You Don't Know My Name(10)

By: Kristen Orlando

“Yeah,” I answer quickly and return my fingers to my temples. “Just a migraine, I think.”

He squints and cocks his head slightly, examining my face. I force a smile that would satisfy most, but Luke knows me well. Probably too well. My Black Angel psychological training doesn’t always work on him.

“You sure you’re okay?” Luke asks again, moving his hand from my shoulder to my back, his fingertips slowly running along the curve of my spine.

“No, I’m totally fine,” I say and shake my head, my brain searching for a lie. “When I get stressed, I get a migraine.”

“What are you stressed about?” Luke asks.

“I guess I’m … uh, just … nervous about my interview at Templeton this weekend,” I stumble through my lie. With Luke, the lies don’t fall as easily off my tongue. It’s unnerving. He has a way of almost pulling the truth out of me. Almost.

“Ahhh … the dream school,” Luke repeats another lie I’ve told him. He returns his hand to my shoulder and gives it a friendly squeeze. “You’ll do great, Mac.”

“Thanks. The premed program there is unbelievable,” I answer more confidently, sticking to the carefully crafted script of my cover. We begin slowly walking down the quiet hallway toward the biology lab. “I guess I’m just a little nervous about blowing the interview.”

“Come over Friday night and we’ll hang out and do some interview prep,” Luke replies, nodding.

“Okay,” I say, his invitation parting my lips. “Thanks so much.”

“No problem. Prepping helps. I was so nervous for all my interviews at West Point. The last interview for the nomination with the congressman was intense. I hope I didn’t sound like an idiot.”

“I’m sure you did amazing,” I say and place my hand on his strong, exposed forearm. And that’s all it takes. One little touch and that spark runs through my body. I keep hoping that this rush will disappear. But it doesn’t. That ache is always there, lingering below the surface of my skin, waiting to rise.

“Given any more thought about the kind of doctor you want to be?” Luke asks. We’ve talked about it a few times but I can never narrow it down. Probably because the dream for me isn’t real. My future is all but written.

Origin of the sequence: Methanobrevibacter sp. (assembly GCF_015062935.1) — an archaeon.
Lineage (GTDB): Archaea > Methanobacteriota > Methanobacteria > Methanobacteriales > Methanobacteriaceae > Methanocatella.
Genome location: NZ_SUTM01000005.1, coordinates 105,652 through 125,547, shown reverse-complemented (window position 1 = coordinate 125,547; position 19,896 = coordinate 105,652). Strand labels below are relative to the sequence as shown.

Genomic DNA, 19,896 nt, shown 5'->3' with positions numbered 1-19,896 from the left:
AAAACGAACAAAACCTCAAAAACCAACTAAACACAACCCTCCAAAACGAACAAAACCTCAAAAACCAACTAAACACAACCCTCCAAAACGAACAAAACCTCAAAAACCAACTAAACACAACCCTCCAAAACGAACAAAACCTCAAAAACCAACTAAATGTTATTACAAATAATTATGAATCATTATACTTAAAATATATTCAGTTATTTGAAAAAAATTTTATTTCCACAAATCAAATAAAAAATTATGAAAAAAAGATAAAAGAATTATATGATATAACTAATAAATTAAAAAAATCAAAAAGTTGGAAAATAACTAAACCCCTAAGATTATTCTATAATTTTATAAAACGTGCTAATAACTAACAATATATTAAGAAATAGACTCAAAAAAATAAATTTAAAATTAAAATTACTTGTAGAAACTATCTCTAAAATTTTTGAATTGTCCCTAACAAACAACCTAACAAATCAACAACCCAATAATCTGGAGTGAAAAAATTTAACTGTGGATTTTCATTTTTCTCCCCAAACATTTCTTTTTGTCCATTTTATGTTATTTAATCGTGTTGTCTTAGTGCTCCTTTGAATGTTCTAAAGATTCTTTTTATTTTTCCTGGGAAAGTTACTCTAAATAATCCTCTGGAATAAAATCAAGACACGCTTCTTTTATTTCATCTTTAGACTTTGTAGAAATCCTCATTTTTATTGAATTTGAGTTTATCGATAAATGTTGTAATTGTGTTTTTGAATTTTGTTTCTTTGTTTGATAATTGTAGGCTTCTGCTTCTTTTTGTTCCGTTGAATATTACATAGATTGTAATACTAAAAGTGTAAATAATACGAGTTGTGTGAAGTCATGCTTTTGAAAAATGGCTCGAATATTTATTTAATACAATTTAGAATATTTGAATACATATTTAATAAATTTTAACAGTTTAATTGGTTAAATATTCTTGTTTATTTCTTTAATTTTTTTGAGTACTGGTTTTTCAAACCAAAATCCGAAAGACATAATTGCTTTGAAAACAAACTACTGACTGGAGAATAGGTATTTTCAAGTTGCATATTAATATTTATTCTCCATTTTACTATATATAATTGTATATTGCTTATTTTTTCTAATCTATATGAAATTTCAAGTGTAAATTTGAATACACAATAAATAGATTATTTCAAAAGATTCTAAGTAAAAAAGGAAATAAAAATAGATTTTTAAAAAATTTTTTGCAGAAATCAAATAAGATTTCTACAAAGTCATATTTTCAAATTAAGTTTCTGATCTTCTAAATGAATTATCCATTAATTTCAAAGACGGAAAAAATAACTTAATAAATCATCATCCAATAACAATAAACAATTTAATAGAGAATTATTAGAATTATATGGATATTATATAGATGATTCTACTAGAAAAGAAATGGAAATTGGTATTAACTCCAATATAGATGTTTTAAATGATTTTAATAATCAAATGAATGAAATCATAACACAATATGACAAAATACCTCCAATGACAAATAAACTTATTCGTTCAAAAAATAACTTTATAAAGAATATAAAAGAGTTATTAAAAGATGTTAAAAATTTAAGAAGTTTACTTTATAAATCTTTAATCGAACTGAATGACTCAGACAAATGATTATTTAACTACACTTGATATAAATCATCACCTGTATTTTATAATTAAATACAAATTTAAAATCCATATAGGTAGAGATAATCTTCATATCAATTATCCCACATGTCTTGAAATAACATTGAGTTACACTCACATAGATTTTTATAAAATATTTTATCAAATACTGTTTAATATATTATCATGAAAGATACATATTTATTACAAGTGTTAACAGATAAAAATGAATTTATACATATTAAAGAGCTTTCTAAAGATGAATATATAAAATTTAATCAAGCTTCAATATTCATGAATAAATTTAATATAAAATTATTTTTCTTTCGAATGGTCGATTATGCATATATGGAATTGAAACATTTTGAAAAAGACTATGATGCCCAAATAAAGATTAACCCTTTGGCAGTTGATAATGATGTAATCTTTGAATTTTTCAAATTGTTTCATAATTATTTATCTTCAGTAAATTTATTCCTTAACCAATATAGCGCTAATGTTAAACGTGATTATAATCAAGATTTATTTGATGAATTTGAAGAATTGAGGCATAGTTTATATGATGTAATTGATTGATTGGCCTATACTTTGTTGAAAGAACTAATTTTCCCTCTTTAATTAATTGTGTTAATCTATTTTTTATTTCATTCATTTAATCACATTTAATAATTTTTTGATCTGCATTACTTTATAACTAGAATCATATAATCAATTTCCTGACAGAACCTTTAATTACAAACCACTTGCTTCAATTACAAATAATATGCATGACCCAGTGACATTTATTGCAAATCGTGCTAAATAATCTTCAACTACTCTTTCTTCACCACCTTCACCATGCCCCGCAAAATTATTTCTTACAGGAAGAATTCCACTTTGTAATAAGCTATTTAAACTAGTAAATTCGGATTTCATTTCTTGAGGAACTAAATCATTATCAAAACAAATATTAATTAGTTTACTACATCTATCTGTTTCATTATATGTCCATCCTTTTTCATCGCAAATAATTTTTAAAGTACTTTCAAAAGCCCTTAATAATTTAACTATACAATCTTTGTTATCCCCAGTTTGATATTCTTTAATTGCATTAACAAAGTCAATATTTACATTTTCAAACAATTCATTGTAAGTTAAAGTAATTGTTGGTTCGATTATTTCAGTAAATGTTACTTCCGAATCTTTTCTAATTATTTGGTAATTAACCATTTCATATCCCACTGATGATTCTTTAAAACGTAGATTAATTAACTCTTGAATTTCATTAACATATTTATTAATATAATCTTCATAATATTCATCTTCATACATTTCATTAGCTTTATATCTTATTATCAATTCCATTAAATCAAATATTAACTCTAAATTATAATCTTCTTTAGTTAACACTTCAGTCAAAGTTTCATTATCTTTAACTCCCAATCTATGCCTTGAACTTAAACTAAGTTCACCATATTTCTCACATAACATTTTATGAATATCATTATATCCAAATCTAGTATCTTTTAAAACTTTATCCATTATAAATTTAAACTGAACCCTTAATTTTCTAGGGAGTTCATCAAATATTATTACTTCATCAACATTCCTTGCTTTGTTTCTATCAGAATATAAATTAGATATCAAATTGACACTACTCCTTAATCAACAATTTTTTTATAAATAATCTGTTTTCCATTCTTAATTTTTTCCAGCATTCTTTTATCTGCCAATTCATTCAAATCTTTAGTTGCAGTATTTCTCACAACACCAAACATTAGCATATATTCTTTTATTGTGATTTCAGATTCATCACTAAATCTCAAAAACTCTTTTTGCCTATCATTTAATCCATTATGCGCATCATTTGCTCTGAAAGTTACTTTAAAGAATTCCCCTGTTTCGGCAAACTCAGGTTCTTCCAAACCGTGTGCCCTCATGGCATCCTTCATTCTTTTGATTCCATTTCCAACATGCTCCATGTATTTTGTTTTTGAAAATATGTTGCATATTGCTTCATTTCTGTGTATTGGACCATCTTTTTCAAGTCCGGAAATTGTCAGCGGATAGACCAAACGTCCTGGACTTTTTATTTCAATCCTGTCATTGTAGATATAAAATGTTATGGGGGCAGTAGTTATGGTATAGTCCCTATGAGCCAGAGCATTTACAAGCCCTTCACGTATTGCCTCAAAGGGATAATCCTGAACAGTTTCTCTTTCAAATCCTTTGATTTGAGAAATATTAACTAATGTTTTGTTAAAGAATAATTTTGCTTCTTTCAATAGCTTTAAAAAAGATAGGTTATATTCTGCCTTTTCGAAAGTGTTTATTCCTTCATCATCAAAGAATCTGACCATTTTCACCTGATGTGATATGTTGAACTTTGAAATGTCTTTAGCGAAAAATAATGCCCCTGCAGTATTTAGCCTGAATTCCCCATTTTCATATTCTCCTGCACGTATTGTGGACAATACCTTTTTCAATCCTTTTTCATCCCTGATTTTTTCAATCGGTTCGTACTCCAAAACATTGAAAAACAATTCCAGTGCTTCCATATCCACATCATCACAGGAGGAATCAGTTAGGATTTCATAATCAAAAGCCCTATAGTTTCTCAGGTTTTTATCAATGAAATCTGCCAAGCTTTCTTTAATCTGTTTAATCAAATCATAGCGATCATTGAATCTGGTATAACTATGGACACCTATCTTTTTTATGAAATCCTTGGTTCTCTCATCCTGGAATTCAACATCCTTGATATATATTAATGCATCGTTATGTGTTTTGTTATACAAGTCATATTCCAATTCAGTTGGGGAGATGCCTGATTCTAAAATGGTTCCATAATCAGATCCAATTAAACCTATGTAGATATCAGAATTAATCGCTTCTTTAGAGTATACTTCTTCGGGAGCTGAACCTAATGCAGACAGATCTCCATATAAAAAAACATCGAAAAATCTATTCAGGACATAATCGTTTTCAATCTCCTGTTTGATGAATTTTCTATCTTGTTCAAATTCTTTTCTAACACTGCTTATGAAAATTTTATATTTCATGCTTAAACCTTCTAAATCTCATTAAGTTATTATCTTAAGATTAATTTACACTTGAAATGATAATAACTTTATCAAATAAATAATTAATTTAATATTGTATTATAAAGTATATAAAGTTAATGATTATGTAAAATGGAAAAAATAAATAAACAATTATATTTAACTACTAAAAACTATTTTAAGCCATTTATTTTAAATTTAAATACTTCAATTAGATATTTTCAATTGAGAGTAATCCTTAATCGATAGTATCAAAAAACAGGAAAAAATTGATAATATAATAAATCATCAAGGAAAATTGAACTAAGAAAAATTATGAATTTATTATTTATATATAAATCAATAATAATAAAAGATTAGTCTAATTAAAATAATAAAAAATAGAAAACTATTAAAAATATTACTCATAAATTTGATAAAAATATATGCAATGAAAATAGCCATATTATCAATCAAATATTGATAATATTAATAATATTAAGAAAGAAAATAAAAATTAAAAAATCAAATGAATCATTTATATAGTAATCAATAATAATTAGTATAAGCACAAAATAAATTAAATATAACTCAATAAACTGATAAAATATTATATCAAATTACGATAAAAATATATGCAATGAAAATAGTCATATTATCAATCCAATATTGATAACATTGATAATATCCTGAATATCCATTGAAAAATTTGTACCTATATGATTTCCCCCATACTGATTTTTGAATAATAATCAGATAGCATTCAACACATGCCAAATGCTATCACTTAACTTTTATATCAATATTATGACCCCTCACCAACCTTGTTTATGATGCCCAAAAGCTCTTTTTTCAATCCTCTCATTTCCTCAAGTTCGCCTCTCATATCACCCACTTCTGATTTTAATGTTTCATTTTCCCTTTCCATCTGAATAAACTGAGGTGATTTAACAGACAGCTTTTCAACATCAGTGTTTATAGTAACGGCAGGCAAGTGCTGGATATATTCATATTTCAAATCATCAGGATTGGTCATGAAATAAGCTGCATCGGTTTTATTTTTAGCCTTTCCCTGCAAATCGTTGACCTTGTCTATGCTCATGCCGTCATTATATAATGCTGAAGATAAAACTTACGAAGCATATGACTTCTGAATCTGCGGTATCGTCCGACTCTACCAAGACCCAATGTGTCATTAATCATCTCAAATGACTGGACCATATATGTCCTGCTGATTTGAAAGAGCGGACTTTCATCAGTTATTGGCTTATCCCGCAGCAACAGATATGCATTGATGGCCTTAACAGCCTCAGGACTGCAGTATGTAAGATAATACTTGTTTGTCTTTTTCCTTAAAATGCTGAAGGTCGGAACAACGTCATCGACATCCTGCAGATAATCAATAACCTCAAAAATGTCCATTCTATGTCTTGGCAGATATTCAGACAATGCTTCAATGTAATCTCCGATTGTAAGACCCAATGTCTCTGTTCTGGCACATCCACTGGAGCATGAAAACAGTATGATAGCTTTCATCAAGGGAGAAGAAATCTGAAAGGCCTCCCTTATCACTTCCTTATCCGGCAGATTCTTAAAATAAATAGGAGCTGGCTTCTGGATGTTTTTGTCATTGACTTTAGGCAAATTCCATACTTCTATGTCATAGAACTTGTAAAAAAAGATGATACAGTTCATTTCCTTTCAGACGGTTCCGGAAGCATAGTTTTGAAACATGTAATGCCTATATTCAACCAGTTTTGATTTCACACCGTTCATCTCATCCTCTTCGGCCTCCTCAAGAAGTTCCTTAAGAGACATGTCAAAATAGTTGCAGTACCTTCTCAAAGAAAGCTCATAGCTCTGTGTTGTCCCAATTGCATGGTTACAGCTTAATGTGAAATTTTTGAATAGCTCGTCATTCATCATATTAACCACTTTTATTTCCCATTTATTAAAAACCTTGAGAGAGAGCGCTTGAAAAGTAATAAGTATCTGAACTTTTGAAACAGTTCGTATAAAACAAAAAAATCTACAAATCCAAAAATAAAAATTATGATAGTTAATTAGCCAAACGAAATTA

“Maybe an ER doctor,” I answer, which is only half a lie. If I did choose to go to college instead of the Black Angel Training Academy, that’s the type of doctor I’d love to be.

Technically, I have a choice. When I turn eighteen, I must choose between college and a normal life or the training academy and the Black Angels. But for me, there’s really only one choice. My parents don’t just hope I’ll go to the training academy. They expect me to go. Everyone does. My name has been at the very top of the academy’s list since I was ten years old. Born to be a Black Angel. The words have been burned into my brain since before my first bra. Even if I wasn’t the academy’s golden child, the pressure to go would be high. The children of Black Angels become Black Angels. It’s a tradition that’s almost never broken. My parents are both first generation but they are the exception rather than the rule. Most Black Angels are third, even fourth generation. Children of Black Angels are trained by their parents from the moment they learn what Mommy and Daddy really do for a living and by the time they turn eighteen, they are more than ready for the academy. There’s no need for CIA training on The Farm when you’ve been practicing martial arts since you were four and shooting high-powered assault rifles since age ten.

There’s honor in what they do. I know there is. They save people’s lives, they rescue hostages, stop terror plots, take down the bad guys. They’re as close to superheroes as you can get. But there’s a list of cons that come with the admirable pros. And after Philadelphia, my secret con list is getting longer.

“Thank God,” Harper yells across the biology lab as we walk through the door. I raise my finger to my pursed lips in an effort to get Harper to zip it. Mr. Bajec is several lab tables away, his back turned to us. He hasn’t noticed we’re late. She gets my signal and presses her lips into an oh-crap smirk.